Hogan Lovells Global Bribery & Corruption Outlook 2024 predicts a year of shifting enforcement dynamics as elections take place across the world

Hogan Lovells Global Bribery & Corruption Outlook 2024 predicts a year of shifting enforcement dynamics as elections take place across the world

Press releases | 24 January 2024

Los Angles, London - 24 January 2024 – Voter power will have a major impact on 2024, as elections take place in jurisdictions that make up almost half the world’s population – around 4 billion people. The economic and geopolitical effects of this multinational voting spree will shape the world for years to come. According to the latest report by the Investigations, White Collar and Fraud (IWCF) practice at global law firm Hogan Lovells, it will likely mark a shift in enforcement dynamics in many key jurisdictions. This is set against a backdrop of continued conflicts in the Middle East and Eastern Europe, which provide a hotbed for bribery and corruption to thrive.

In the U.S., while elections won’t take place until November, “compliance teams would be wise to keep an eye on campaign rhetoric from both sides of the political sphere, as they will guide teams on the likely direction of the Department of Justice (DOJ) for 2025 and beyond,” said Hogan Lovells partner Stephanie Yonekura, Global Leader of IWCF. “For 2024, DOJ has already signaled its priorities: timely self-disclosures, compensation clawbacks, and ephemeral messaging, so companies should be keeping these top of mind in evaluating their compliance programs and cooperation decisions,” added Yonekura.

The stakes are high in the UK too, where there could be a change of political leadership after 14 years. London partner, Liam Naidoo, Deputy Leader of the IWCF practice, and an editor of the Outlook said “new legislation in the shape of the Economic Crime and Corporate Transparency Act coupled with a shake-up at the Serious Fraud Office could provide the shot in the arm UK prosecutors have long called for in their crack down on economic crime.” 

Against this backdrop, the Outlook highlights trends in how regulators and prosecutors are examining potential corruption. One area of focus continues to be Environmental, Social, and Governance (ESG), where the regulatory landscape is evolving to put a greater focus on governance. Naidoo said “we see cases where human rights and environment issues lead to investigations into alleged bribery, so it’s crucial that companies look at compliance holistically.”

Everything is connected

The Outlook highlights compliance efforts across the globe, including the EU, the Middle East, APAC, and Latin America. 

Hogan Lovells partner, Dr. Philip Matthey, based in Munich, observes that “the implementation of the EU Whistleblowing Directive into national law is challenging for multinational companies since they need to meet partly inconsistent requirements when setting up whistleblowing systems and internal investigation processes.” Then there’s the significant hurdle of “creating effective reporting mechanisms and authorities,” added Matthey.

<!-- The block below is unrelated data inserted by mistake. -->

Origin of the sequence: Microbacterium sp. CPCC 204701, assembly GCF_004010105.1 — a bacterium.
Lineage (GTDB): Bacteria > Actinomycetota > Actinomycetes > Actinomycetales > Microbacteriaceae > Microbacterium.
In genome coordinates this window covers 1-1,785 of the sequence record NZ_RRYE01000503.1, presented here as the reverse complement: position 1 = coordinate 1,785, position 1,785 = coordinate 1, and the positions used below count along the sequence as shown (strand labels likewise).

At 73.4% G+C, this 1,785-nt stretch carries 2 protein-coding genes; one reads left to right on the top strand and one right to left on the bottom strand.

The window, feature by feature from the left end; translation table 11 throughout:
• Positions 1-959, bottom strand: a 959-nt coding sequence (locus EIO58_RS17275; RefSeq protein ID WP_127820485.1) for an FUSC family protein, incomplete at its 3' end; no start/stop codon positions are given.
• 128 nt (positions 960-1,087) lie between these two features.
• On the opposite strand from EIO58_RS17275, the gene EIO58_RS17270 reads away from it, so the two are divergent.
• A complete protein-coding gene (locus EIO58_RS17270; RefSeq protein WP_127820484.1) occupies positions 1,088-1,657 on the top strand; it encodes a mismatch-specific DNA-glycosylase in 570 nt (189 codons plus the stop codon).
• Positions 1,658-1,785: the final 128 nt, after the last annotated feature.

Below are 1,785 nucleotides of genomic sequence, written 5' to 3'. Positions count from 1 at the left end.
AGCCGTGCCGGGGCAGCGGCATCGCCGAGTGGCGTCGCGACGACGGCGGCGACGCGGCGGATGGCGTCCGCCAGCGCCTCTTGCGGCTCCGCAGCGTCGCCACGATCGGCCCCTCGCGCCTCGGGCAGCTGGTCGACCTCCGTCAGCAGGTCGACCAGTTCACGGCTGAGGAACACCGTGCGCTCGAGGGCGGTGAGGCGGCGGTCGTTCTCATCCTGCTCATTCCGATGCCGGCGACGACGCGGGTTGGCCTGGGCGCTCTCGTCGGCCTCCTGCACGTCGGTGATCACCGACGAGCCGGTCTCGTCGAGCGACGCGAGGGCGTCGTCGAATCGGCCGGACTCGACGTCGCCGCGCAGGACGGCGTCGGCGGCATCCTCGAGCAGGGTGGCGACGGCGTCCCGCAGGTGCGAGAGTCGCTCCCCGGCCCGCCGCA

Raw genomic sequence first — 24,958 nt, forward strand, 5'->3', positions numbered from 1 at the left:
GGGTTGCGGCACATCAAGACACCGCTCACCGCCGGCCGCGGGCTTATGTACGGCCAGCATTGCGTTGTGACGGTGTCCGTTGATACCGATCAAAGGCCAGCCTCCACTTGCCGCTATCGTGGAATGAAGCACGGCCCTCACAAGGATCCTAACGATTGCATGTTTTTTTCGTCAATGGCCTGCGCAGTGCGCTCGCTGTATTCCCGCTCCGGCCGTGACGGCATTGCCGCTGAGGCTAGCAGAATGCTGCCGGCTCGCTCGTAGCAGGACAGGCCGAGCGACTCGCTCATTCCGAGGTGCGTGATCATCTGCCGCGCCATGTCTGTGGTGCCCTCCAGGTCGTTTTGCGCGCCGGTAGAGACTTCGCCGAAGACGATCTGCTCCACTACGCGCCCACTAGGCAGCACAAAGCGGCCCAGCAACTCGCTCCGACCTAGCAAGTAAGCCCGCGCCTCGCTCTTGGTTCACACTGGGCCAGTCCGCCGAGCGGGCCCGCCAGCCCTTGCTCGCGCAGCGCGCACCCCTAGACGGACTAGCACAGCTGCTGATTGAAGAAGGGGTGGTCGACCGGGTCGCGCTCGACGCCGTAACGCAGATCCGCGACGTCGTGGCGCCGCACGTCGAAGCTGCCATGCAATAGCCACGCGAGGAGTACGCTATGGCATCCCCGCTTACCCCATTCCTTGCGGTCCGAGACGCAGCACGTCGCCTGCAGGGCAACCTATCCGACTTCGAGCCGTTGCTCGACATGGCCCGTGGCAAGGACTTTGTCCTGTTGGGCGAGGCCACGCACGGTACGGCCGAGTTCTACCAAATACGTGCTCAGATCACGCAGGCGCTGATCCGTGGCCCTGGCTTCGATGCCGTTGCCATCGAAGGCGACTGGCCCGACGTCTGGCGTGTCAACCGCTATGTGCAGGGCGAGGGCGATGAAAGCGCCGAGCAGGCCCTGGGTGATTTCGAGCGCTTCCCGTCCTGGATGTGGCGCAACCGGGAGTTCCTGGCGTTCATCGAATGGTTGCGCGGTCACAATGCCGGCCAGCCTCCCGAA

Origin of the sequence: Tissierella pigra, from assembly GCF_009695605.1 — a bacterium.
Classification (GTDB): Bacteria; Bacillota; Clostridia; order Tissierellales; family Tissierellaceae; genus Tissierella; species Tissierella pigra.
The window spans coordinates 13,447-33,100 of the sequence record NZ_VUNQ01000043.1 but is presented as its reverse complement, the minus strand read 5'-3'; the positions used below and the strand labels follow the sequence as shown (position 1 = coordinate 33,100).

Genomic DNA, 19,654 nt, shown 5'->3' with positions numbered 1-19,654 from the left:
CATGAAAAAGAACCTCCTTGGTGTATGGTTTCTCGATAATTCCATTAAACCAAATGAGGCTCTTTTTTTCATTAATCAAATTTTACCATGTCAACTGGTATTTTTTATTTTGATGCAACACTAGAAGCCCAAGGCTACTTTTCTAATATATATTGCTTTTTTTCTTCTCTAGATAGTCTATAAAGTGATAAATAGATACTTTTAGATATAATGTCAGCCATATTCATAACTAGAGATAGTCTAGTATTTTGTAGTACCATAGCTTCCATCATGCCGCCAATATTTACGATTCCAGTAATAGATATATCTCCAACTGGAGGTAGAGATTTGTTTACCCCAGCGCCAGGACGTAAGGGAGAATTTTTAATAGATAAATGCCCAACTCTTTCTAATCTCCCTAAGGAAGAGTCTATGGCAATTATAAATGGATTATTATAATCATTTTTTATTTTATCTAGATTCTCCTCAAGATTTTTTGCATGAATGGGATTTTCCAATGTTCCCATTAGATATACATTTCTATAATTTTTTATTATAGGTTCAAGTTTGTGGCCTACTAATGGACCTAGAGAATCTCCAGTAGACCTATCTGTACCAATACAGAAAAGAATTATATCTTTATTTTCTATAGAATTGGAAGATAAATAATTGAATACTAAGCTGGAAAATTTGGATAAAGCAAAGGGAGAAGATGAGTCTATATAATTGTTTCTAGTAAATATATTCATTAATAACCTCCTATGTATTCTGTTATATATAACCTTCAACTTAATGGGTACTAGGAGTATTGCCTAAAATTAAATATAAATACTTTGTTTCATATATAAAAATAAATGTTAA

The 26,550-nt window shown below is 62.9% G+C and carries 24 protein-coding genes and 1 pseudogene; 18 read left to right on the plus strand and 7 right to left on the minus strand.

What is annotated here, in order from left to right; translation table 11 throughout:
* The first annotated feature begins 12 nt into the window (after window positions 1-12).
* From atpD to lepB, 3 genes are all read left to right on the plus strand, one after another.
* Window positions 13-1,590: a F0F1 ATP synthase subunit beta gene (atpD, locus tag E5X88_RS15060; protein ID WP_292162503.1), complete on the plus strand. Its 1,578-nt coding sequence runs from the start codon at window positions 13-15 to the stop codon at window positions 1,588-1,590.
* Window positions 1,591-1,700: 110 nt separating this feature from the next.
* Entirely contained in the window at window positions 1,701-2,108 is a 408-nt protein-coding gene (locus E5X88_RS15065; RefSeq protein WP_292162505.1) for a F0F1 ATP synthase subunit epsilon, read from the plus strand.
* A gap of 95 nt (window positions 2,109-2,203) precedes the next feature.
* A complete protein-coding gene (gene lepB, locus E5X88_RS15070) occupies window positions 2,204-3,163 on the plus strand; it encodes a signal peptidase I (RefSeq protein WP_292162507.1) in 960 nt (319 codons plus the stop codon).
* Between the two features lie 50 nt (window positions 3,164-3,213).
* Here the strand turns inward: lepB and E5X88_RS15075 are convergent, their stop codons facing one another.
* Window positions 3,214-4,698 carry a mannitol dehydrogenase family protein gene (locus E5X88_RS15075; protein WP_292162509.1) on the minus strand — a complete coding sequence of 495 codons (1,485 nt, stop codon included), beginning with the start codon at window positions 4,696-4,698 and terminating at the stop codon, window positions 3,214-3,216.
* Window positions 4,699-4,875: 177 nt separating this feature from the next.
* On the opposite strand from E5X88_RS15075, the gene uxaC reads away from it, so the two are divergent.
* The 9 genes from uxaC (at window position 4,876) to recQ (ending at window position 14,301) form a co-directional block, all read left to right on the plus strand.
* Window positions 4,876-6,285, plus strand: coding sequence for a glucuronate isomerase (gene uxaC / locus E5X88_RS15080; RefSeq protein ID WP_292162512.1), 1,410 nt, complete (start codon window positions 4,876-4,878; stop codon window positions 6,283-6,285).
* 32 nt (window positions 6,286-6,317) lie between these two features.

In Southeast Asia, authorities are fighting corruption across the region. Vietnam has grappled with an historic US$12.4 billion banking embezzlement scandal, reportedly the largest corruption scandal in Southeast Asian history. Malaysia and Singapore have also grappled with government related corruption.

“These crackdowns signal a commitment by Southeast Asian nations to build a clean business environment,” said Nick Williams, a partner in the firm’s Singapore office. “Indeed, these actions may help spur business development and enhance the region’s appeal as a major player in the global supply chain. With potential leadership transitions in multiple countries, it remains to be seen whether anti-corruption policies and efforts will continue to step up this year.”

Topics covered in the Outlook are:
  • Southeast Asia’s crackdown on emerging government corruption, among other trends
  • Compliance challenges in Latin America’s automotive sector
  • After 10 years of the Brazilian anti-corruption law, what lies ahead?
  • Corruption and ESG – more of the same
  • Whistleblowing Directive: Navigating challenges for multinational companies in EU implementation
  • Strengthening your anti-bribery and corruption toolkit with a focus on AML compliance
  • Life sciences beware as China tackles health care corruption
  • The UAE and Saudi Arabia – taking on corruption
  • DOJ’s focus on immediate self-disclosures, clawback and ephemeral messaging apps
  • DOJ announces policy for self-disclosures on criminal misconduct of acquired companies, with a catch
  • The fight against economic crime in the United Kingdom enters a new phase
The Outlook can be found here